I’m quoted in KARE-11 TV Minneapolis’ story on the devaluation of Capital One miles.
Readers of this blog already know to stay away from Capital One, which basically offers a rebate card where the rebate is limited to spending on travel, so it’s less appealing than a traditional cashback card.
And as I’ve mentioned before, with miles you can earn from a variety of sources but with a credit card’s proprietary program you only earn through credit card spend — which means it’s tougher to earn enough points for a free ticket.
Now the Capital One program has massively increased the number of points required for many awards, and it’s no longer ever possible to do better than 1% return on spending.
Since it’s mass market TV, the story doesn’t get into the reasons behind the changes (although it does make hay of Capital One’s refusal to comment for the story). The reporter relayed his conversation with Randy Petersen, however. It’s a secondhand discussion of Randy’s argument, so apologize if I’m not passing it along accurately, but if the average cardholder is spending about $4,000 to $6,000 a year then the Capital One program is just starting to get a substantial number of cardholders with enough points for redemption. Just as a cluster of customers are getting close to rewards the goal post is getting moved to stave off huge redemption costs. It’s like Charlie Brown and the football.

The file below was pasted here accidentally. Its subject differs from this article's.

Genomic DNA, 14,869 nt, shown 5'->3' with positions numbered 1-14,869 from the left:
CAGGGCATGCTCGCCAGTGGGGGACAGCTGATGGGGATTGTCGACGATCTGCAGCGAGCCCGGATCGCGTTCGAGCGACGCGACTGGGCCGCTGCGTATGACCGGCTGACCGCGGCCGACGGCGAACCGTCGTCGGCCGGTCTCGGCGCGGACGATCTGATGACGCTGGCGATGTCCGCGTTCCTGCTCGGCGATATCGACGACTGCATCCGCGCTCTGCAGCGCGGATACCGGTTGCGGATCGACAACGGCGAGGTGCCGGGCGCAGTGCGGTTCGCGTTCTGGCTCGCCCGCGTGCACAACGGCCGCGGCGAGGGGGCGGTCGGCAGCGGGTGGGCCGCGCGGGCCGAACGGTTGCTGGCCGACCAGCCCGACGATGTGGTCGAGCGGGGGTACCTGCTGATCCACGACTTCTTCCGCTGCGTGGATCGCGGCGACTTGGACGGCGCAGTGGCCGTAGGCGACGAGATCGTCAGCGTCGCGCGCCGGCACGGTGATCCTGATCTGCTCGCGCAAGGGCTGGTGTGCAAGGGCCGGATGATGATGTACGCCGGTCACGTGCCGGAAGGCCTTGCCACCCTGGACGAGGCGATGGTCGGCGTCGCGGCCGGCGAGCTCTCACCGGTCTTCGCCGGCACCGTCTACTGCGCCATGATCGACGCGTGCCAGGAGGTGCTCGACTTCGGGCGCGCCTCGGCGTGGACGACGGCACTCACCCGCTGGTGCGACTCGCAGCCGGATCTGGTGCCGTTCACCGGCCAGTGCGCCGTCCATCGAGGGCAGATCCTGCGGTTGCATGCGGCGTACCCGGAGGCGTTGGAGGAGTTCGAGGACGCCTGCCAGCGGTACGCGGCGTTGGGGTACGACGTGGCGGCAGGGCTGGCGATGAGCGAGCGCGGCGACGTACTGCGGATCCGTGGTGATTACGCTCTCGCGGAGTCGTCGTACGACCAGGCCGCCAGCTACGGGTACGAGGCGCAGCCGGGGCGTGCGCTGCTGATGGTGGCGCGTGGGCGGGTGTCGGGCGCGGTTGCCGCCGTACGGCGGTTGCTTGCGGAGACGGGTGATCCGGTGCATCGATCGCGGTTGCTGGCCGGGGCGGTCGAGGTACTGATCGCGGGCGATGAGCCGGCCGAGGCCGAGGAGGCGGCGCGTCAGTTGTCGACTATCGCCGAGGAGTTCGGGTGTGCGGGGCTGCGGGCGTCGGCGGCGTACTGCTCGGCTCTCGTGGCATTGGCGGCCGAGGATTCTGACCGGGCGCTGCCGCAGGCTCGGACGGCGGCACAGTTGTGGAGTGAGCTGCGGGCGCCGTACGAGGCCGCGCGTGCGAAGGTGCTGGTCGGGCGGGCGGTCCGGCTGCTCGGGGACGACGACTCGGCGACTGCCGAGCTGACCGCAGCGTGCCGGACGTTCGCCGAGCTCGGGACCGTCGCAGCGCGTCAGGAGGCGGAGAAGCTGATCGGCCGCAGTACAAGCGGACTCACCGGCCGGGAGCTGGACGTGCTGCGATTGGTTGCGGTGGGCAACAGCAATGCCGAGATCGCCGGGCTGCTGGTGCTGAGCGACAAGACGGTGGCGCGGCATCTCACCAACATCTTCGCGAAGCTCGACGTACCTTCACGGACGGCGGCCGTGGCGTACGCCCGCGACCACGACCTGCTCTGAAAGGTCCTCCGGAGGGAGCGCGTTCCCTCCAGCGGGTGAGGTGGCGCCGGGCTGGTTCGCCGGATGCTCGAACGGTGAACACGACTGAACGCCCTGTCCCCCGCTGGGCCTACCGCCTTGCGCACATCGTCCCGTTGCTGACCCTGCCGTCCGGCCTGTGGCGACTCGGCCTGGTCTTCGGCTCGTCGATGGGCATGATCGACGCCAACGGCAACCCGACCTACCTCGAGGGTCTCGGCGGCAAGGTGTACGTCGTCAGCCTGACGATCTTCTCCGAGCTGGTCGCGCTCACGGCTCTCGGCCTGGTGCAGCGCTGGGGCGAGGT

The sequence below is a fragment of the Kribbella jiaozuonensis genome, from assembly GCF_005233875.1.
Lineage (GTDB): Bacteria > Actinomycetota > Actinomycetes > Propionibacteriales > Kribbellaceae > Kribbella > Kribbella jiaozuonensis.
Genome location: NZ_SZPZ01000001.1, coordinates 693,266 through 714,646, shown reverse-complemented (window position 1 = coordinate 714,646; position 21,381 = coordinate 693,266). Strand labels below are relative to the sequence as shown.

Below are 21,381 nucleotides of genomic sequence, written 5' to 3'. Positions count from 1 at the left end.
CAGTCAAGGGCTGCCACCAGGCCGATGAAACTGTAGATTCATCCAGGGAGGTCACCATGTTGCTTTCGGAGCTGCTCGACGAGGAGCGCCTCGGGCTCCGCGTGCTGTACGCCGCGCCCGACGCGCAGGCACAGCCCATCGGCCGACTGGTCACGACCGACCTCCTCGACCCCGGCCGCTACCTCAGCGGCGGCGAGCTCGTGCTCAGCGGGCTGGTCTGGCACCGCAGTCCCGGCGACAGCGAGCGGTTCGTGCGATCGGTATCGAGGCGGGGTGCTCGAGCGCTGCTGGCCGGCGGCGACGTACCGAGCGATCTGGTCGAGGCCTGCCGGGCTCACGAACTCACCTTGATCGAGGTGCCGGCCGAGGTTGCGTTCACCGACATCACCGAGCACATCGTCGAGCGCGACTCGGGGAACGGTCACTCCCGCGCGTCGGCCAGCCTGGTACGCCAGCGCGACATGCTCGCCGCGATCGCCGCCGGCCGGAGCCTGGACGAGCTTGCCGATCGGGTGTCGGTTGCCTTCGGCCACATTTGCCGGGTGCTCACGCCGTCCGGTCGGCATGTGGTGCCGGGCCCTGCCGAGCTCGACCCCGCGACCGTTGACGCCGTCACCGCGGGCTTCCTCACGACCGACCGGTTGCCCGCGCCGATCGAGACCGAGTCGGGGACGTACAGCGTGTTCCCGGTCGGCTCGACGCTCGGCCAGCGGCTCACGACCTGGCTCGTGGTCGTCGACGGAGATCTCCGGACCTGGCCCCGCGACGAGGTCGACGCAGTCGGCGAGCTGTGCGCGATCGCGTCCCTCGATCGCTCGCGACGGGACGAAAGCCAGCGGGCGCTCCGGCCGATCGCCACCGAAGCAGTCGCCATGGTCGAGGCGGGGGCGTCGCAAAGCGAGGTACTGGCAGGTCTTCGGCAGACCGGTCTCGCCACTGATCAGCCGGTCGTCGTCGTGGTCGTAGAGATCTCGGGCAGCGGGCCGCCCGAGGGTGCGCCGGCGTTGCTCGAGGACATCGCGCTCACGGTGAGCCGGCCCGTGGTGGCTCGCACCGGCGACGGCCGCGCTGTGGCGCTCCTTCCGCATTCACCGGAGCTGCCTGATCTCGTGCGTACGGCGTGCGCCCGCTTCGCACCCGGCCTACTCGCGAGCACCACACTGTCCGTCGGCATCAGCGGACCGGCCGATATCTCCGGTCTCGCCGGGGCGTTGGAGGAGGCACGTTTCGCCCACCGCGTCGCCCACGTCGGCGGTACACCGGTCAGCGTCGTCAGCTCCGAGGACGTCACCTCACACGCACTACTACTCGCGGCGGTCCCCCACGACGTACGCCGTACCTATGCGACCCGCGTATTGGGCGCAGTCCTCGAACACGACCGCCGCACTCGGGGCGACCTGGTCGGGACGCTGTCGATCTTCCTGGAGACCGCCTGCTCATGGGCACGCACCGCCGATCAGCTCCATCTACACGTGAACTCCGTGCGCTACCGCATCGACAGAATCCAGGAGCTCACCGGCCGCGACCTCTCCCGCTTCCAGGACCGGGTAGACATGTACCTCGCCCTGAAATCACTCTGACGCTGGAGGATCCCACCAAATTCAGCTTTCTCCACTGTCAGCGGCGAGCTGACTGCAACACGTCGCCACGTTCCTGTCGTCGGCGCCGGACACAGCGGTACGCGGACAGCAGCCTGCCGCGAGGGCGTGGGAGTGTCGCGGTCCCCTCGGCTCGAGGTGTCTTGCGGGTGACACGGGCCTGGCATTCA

Don’t get duped again. Runaway from Capital One. Run fast. Run far.